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I a wrote a function SwapCities that is able to swap entries 3 and 4 in a list.

So f.e. [0,1,2,3,4] should become [0,1,2,4,3]. This function works perfectly, but strangely my original list also changes which I do not want.

This is my code:

def SwapCities(solution):
    n = 3##randint(0,NumberOfCities-1)
    m = 4##randint(0,NumberOfCities-1)
    result = solution
    temp1 = solution[n]
    temp2 = solution[m]
    result[n] = temp2
    result[m] = temp1
    return result

print "Start"
IncumbentSolution = list(x for x in range(0,NumberOfCities))
print IncumbentSolution

print "After swap" NewSolution = SwapCities(IncumbentSolution)
print NewSolution

print "Original solution"
print IncumbentSolution

I get the following result:

How many cities?
8 Start [0, 1, 2, 3, 4, 5, 6, 7]
After swap [0, 1, 2, 4, 3, 5, 6, 7]
Original solution [0, 1, 2, 4, 3, 5, 6, 7]   (why did this change?!)

As you can see my original solution changed which it should not do.

I have no clue why this happens. Even when I change the code such that the changes to are applied to a copy of the original list I get this result. Could someone explain what I am doing wrong?

IncumbentSolution = list(x for x in range(0,NumberOfCities))
print "Start"
print IncumbentSolution

print "After swap"
tmpsolution = IncumbentSolution
NewSolution = SwapCities(tmpsolution)
print NewSolution

print "Original solution"
print IncumbentSolution
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About copying lists: stackoverflow.com/a/184660/577423 –  Howard May 18 '13 at 15:42
3  
It's worth noting you don't need temporary variables to do a swap in Python - solution[n], solution[m] = solution[m], solution[n]. This is shorter, more readable and also more efficient. –  Latty May 18 '13 at 15:48
    
Possible duplicate: stackoverflow.com/questions/11993878/… –  carlosdc May 18 '13 at 15:51

2 Answers 2

SwapCities is mutating the contents of solution. Since solution points to the same list as IncumbentSolution, the values inside IncumbentSolution are altered too.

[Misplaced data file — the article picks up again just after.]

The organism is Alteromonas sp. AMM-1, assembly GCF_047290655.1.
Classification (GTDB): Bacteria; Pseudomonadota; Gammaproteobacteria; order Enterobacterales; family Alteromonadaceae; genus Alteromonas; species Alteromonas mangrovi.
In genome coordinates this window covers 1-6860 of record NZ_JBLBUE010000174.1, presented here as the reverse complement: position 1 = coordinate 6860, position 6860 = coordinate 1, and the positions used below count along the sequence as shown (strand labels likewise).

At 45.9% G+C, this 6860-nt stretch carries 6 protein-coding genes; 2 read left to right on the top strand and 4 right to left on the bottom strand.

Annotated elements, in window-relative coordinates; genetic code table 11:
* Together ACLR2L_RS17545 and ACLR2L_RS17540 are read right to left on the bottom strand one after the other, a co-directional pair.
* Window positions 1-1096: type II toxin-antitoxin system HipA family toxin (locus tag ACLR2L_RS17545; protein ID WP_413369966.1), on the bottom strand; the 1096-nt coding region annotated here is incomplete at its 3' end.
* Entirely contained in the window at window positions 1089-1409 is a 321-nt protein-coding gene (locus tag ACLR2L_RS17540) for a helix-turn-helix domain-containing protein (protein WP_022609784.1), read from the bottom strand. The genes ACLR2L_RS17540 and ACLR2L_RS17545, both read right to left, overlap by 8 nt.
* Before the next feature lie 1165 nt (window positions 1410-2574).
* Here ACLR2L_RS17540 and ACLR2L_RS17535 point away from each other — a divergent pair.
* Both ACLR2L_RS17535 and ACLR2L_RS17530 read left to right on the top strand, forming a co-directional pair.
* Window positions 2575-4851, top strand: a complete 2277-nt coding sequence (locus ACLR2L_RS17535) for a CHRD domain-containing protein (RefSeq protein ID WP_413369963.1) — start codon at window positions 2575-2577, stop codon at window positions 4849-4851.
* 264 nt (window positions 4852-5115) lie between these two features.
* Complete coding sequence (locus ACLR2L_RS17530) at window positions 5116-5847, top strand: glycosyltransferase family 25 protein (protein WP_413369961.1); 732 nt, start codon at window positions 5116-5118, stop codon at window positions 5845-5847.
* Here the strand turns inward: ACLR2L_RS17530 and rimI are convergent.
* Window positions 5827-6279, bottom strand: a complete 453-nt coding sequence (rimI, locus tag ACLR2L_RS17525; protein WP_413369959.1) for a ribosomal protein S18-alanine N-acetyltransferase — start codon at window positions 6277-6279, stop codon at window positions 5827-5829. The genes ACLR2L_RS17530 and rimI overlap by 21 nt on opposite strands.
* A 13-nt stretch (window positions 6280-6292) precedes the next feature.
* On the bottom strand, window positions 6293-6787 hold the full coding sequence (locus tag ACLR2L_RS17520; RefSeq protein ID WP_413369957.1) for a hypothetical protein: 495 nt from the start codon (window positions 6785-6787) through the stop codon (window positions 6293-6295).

To preserve the original values in IncumbentSolution, make a new copy of the list:

tmpsolution = list(IncumbentSolution)

makes a shallow copy of the the original list. Since the contents of IncumbentSolution are immutable numbers, a shallow copy suffices. If the contents included, say, dicts which were also being mutated, then you would need to make a deep copy of the list:

import copy
tmpsolution = copy.deepcopy(IncumbentSolution)
share|improve this answer
1  
I'd always recommend using list(IncumbentSolution). It does the same job, but is more readable. [:] is generally confusing to new Python users (see how many questions there are about it on SO alone), and while that isn't always a good reason not to use something, it is when we have a much better replacement at hand. –  Latty May 18 '13 at 15:46
    
@Lattyware: Good idea. It is confusing to use arr[:] especially when using NumPy since there it returns a view, not a copy. –  unutbu May 18 '13 at 19:57

That's because you modified the list inside the function.

By passing the list to the function you simply created another reference to the same object, solution and IncumbentSolution actually point to the same list object.

You should pass a shallow copy to the function, using IncumbentSolution[:].

>>> def func(x):
...     return id(x)
... 
>>> lis = range(5)
>>> id(lis),func(lis)     #both `x` and `lis` point to the same object
(163001004, 163001004)

>>> id(lis),func(lis[:])  #pass a shallow copy, `lis[:]` or `list(lis)`
(163001004, 161089068)
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